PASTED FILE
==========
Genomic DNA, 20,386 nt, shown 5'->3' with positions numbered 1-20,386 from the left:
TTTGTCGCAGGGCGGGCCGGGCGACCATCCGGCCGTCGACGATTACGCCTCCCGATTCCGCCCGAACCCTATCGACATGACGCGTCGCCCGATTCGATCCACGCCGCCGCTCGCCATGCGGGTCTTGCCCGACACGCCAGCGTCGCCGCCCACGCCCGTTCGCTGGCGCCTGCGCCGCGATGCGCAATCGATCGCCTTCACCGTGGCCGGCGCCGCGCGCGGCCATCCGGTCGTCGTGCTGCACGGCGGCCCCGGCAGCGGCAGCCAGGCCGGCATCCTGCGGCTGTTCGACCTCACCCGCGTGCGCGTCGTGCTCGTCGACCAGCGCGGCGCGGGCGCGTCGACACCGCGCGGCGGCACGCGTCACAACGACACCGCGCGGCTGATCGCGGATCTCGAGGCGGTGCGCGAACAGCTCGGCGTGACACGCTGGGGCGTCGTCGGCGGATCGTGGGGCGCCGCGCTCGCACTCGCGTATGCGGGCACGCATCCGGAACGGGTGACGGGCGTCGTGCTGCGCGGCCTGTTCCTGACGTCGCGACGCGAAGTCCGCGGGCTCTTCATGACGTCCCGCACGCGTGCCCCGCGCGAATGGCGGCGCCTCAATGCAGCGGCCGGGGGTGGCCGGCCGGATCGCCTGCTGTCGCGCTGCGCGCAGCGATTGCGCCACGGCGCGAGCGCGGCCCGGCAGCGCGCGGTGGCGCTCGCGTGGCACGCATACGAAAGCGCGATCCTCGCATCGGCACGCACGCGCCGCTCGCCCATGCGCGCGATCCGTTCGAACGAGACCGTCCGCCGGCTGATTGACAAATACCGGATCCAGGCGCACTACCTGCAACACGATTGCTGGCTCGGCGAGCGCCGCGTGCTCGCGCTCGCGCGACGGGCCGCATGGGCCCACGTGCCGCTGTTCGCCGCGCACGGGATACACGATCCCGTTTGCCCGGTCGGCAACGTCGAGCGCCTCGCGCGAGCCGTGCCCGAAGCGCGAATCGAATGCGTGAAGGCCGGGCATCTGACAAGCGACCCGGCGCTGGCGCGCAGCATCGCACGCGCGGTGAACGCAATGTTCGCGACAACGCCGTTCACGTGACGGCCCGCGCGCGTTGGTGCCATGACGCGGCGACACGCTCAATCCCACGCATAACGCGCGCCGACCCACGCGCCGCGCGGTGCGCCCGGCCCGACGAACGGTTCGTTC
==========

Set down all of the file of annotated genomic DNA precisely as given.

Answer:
Genomic DNA, 20,386 nt, shown 5'->3' with positions numbered 1-20,386 from the left:
TTTGTCGCAGGGCGGGCCGGGCGACCATCCGGCCGTCGACGATTACGCCTCCCGATTCCGCCCGAACCCTATCGACATGACGCGTCGCCCGATTCGATCCACGCCGCCGCTCGCCATGCGGGTCTTGCCCGACACGCCAGCGTCGCCGCCCACGCCCGTTCGCTGGCGCCTGCGCCGCGATGCGCAATCGATCGCCTTCACCGTGGCCGGCGCCGCGCGCGGCCATCCGGTCGTCGTGCTGCACGGCGGCCCCGGCAGCGGCAGCCAGGCCGGCATCCTGCGGCTGTTCGACCTCACCCGCGTGCGCGTCGTGCTCGTCGACCAGCGCGGCGCGGGCGCGTCGACACCGCGCGGCGGCACGCGTCACAACGACACCGCGCGGCTGATCGCGGATCTCGAGGCGGTGCGCGAACAGCTCGGCGTGACACGCTGGGGCGTCGTCGGCGGATCGTGGGGCGCCGCGCTCGCACTCGCGTATGCGGGCACGCATCCGGAACGGGTGACGGGCGTCGTGCTGCGCGGCCTGTTCCTGACGTCGCGACGCGAAGTCCGCGGGCTCTTCATGACGTCCCGCACGCGTGCCCCGCGCGAATGGCGGCGCCTCAATGCAGCGGCCGGGGGTGGCCGGCCGGATCGCCTGCTGTCGCGCTGCGCGCAGCGATTGCGCCACGGCGCGAGCGCGGCCCGGCAGCGCGCGGTGGCGCTCGCGTGGCACGCATACGAAAGCGCGATCCTCGCATCGGCACGCACGCGCCGCTCGCCCATGCGCGCGATCCGTTCGAACGAGACCGTCCGCCGGCTGATTGACAAATACCGGATCCAGGCGCACTACCTGCAACACGATTGCTGGCTCGGCGAGCGCCGCGTGCTCGCGCTCGCGCGACGGGCCGCATGGGCCCACGTGCCGCTGTTCGCCGCGCACGGGATACACGATCCCGTTTGCCCGGTCGGCAACGTCGAGCGCCTCGCGCGAGCCGTGCCCGAAGCGCGAATCGAATGCGTGAAGGCCGGGCATCTGACAAGCGACCCGGCGCTGGCGCGCAGCATCGCACGCGCGGTGAACGCAATGTTCGCGACAACGCCGTTCACGTGACGGCCCGCGCGCGTTGGTGCCATGACGCGGCGACACGCTCAATCCCACGCATAACGCGCGCCGACCCACGCGCCGCGCGGTGCGCCCGGCCCGACGAACGGTTCGTTC